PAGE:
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A Mayday Ride

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Cagers!! …It is so easy for us motorcyclists to use this (generally derogatory) term for the other motorists with whom we share the roads.

I’ve tended not to use the term (or at least tried not to use it) ever since reading the book Mind Over Motorcycle by Kevin Williams, because as he put it, “Such use of language as a metaphor is more than a turn of speech, it really does affect our conceptual systems and thought processes, influencing how we perceive others, and in some cases, determining our behaviour.” And this is so true.

It used to be so easy to get grumpy at all the pricks hogging the road and not using the slow traffic bays on the Rimutaka Hill, especially around the time when the double yellows went in, because you were lucky if one in twenty motorists of the caged variety would ease over to let the bikers slide through. As a consequence, many of the bikers would just overtake them anyway, sometimes being reminded that they shouldn’t do so by the irate ‘cager’ leaning on their horn for the 30 seconds it took for the biker to disappear from site around the next corner or slide past another five cars in the queue!! ….or so I’ve heard??

Anyway, getting to the point. I went for a pleasant wee pootle through the Wai’rapa with seven other Ulyssians the other day and bugger-me, what a treat it was to ride over the hill and experience the majority of motorists easing over to let me pass! I would say probably 80% were motorists and only 20% were cag…!!... muppets! I must say that that applied both ways and I have noticed that this situation is definitely the trend.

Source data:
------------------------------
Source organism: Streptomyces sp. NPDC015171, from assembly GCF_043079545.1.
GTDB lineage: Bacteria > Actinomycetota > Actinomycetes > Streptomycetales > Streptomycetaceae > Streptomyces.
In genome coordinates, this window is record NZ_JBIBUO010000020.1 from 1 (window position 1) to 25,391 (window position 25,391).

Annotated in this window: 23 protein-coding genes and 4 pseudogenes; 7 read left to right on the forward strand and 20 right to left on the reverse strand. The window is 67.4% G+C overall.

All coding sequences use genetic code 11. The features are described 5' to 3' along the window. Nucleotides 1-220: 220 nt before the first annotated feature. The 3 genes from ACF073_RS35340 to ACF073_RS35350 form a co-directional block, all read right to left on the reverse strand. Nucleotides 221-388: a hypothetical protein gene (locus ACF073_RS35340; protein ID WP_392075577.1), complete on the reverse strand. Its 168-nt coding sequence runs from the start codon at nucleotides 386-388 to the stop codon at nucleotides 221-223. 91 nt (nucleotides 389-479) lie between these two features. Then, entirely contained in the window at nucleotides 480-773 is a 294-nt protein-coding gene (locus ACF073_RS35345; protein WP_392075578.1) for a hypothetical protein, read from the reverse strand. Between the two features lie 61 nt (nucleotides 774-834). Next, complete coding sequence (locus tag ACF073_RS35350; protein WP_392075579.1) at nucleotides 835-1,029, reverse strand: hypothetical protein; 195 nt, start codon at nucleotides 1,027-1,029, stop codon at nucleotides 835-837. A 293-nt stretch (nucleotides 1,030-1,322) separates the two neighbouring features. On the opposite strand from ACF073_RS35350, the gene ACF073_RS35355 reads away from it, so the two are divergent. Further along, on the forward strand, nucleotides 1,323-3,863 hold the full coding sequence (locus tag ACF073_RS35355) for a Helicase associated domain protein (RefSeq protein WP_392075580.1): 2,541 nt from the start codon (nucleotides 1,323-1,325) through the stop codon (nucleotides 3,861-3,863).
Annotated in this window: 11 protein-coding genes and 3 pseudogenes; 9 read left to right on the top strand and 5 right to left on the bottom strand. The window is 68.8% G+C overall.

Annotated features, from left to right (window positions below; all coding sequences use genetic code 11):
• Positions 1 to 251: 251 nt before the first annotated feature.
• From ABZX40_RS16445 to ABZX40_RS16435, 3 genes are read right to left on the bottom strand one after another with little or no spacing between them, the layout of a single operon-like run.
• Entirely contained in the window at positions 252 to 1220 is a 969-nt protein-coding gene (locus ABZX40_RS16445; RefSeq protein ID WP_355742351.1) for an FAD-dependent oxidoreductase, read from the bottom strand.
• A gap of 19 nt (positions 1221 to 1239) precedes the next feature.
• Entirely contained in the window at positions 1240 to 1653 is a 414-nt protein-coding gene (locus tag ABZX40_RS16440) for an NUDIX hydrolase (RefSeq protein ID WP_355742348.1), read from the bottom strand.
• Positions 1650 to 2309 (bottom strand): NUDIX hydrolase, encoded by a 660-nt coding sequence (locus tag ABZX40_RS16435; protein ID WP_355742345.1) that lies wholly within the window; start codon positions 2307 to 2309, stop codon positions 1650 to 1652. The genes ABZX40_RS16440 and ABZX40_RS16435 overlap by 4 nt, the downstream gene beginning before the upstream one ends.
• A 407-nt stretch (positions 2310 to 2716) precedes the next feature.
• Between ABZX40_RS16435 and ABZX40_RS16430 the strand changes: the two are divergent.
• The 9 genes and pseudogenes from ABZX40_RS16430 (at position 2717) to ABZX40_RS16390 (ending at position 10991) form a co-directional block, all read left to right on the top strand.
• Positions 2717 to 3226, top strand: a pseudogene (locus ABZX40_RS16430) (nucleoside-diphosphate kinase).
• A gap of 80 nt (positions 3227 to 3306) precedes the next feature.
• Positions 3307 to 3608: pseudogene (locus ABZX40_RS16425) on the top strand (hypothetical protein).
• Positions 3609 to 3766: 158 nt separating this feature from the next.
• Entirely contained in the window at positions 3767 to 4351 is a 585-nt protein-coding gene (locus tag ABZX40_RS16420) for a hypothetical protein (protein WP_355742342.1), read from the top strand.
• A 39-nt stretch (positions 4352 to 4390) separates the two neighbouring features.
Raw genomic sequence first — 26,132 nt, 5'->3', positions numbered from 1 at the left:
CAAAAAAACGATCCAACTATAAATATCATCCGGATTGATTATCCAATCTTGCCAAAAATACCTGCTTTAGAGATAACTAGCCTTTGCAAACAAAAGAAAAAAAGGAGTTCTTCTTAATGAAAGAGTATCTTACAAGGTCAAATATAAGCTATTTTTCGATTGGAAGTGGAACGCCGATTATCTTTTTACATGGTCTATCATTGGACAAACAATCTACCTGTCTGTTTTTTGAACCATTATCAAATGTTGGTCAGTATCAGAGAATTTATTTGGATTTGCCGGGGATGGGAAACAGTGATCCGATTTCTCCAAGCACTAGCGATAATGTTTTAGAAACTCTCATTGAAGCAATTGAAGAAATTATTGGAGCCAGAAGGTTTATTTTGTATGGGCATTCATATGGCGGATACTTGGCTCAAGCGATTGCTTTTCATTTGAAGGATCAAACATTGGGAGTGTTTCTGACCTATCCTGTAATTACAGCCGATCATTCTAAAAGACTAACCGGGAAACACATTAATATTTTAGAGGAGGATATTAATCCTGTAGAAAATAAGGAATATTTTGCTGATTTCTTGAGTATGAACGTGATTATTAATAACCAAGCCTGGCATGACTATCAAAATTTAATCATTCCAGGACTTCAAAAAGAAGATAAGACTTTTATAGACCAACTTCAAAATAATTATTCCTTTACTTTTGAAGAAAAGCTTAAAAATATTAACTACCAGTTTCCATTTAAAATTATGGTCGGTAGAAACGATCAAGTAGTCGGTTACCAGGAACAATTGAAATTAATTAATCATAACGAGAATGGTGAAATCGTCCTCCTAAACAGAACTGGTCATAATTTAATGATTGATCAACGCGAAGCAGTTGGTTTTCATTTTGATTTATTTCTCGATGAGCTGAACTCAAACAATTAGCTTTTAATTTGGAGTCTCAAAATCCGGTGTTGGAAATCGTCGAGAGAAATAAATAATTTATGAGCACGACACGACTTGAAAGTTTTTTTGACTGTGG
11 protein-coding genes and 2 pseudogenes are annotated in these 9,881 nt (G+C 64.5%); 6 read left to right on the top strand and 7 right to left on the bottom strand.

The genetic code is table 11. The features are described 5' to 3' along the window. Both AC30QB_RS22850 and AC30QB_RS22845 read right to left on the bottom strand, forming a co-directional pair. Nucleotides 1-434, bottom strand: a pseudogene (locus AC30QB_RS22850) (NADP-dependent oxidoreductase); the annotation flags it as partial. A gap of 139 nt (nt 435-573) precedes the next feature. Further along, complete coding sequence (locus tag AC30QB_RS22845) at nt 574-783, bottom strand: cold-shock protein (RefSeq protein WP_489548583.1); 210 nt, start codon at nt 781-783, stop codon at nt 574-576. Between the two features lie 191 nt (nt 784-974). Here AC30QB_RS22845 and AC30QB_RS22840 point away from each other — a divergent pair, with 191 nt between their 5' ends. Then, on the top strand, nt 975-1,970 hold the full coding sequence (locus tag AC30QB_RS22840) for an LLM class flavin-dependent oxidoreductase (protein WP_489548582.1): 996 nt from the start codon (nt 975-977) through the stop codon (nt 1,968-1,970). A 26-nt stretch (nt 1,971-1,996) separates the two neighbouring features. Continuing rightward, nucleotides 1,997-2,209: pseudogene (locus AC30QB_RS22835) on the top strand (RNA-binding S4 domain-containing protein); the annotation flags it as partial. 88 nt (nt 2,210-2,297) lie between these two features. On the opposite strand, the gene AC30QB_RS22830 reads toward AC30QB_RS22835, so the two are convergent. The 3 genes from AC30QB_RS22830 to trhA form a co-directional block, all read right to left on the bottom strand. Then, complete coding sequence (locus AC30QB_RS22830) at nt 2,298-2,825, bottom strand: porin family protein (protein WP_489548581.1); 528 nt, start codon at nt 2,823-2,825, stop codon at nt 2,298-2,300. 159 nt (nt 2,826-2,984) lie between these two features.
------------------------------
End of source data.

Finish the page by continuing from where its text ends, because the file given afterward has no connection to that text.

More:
A bouquet to Wellington Drivers I say!

That and the balmy 16-17° May-Day made for a most pleasant pootle as we scooted over to Martinborough, up through Middle road (Ponatahi Rd) to Gladstone, then around the water towers to Wainuioru. From there we did something different and instead of turning left to head to Masterton, we went right and out towards Ngaumu. Not for far though, just to the end of the seal where the Deep Gorge Bridge is, or perhaps more correctly, Upokongaruru, …or if you want to be really pedantic, the Ngaumu Road Bridge over the Upokongaruru Stream.

It’s quite a nice wee photo op where you have a new bridge and an old disused bridge over a 44mtr wide by 40mtr deep gorge.

From there we extended our ride back to the Wild Oats Café in Carterton, by diverting out through Te Ore Ore, onto Route 52, then back in via Dreyers Rock and Mauriceville to ensure we arrived at the café at pretty much right on midday.

A pleasant snack and chat was had there before the scoot home, where I opted to go it alone and after leaving Carterton with an ETA of 1406, what do you know but I got home at 1406. Damn those GPS things are smart sometimes and I just don’t know how it could have known that I would strike 80% of motoristists on the hill and only 20% of muppets?

A bloody marvelous 320km day if you ask me.
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